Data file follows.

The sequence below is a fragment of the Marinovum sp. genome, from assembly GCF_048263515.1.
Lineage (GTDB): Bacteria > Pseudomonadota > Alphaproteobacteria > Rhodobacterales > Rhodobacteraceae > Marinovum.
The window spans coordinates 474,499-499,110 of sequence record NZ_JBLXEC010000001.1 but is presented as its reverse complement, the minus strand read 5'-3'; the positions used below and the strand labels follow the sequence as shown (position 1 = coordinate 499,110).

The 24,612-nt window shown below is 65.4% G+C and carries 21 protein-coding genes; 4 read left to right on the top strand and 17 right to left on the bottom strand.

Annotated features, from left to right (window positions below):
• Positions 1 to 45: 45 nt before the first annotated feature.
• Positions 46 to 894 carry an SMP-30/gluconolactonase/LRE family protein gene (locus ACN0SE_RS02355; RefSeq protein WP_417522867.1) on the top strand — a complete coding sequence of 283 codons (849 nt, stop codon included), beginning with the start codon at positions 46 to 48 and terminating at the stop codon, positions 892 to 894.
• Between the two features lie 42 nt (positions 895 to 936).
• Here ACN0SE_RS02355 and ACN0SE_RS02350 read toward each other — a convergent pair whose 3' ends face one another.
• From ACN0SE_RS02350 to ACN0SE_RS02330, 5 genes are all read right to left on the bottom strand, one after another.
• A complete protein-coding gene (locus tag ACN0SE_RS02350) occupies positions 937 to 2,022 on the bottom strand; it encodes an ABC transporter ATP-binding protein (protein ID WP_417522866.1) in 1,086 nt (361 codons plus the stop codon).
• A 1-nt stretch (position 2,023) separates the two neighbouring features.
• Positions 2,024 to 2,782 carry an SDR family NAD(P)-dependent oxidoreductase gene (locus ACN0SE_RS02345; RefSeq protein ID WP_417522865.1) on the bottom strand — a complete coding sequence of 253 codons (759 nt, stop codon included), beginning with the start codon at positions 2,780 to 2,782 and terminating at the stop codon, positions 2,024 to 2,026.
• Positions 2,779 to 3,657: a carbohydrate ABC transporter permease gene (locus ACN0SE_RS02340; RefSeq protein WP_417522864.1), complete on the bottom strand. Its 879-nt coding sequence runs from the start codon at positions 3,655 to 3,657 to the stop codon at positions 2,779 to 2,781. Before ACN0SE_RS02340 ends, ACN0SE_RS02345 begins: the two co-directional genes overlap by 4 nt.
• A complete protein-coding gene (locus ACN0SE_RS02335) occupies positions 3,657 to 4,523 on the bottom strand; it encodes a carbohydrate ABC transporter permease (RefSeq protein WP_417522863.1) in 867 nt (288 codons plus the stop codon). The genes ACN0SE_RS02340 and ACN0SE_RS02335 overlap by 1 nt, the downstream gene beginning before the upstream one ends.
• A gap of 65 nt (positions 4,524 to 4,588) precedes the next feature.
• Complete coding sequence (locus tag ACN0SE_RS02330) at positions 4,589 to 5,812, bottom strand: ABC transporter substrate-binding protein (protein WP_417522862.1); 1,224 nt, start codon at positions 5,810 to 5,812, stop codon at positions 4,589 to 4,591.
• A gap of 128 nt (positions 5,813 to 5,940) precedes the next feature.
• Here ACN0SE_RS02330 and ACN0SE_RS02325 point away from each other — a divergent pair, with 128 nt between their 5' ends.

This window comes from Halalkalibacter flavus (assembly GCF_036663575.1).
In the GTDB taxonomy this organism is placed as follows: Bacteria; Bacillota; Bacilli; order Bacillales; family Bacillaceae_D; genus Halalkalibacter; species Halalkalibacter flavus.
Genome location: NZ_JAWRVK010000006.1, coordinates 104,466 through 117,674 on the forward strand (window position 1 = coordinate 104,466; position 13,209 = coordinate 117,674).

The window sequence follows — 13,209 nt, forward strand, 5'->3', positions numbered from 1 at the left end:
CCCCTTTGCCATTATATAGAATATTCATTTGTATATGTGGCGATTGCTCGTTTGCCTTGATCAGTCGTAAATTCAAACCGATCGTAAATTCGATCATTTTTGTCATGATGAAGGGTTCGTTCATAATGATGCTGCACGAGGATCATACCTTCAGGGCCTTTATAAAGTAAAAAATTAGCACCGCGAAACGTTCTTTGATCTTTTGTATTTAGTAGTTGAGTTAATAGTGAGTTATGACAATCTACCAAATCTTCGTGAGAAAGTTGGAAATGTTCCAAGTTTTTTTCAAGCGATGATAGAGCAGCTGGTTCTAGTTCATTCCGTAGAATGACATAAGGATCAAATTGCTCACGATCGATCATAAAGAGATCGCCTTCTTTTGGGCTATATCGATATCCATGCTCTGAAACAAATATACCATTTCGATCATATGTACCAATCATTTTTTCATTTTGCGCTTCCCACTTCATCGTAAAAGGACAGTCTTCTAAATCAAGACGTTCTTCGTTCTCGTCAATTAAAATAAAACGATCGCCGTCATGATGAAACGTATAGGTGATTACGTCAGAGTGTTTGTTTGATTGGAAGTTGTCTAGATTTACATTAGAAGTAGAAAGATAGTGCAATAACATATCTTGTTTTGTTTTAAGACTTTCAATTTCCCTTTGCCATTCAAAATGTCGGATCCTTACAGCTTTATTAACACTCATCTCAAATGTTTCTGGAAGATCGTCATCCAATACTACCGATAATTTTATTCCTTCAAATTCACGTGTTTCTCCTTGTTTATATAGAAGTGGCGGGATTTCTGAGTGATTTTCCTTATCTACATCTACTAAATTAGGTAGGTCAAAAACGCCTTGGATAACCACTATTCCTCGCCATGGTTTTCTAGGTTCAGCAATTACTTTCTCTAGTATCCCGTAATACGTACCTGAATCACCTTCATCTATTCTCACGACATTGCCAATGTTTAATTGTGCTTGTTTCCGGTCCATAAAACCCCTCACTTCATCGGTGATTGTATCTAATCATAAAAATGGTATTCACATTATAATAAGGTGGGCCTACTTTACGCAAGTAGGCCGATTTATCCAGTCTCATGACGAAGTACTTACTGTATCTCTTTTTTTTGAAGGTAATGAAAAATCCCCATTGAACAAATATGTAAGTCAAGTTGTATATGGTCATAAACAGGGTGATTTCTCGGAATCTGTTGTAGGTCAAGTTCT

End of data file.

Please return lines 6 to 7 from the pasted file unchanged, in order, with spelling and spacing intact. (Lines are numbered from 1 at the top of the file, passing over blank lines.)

• Positions 1 to 45: 45 nt before the first annotated feature.
• Positions 46 to 894 carry an SMP-30/gluconolactonase/LRE family protein gene (locus ACN0SE_RS02355; RefSeq protein WP_417522867.1) on the top strand — a complete coding sequence of 283 codons (849 nt, stop codon included), beginning with the start codon at positions 46 to 48 and terminating at the stop codon, positions 892 to 894.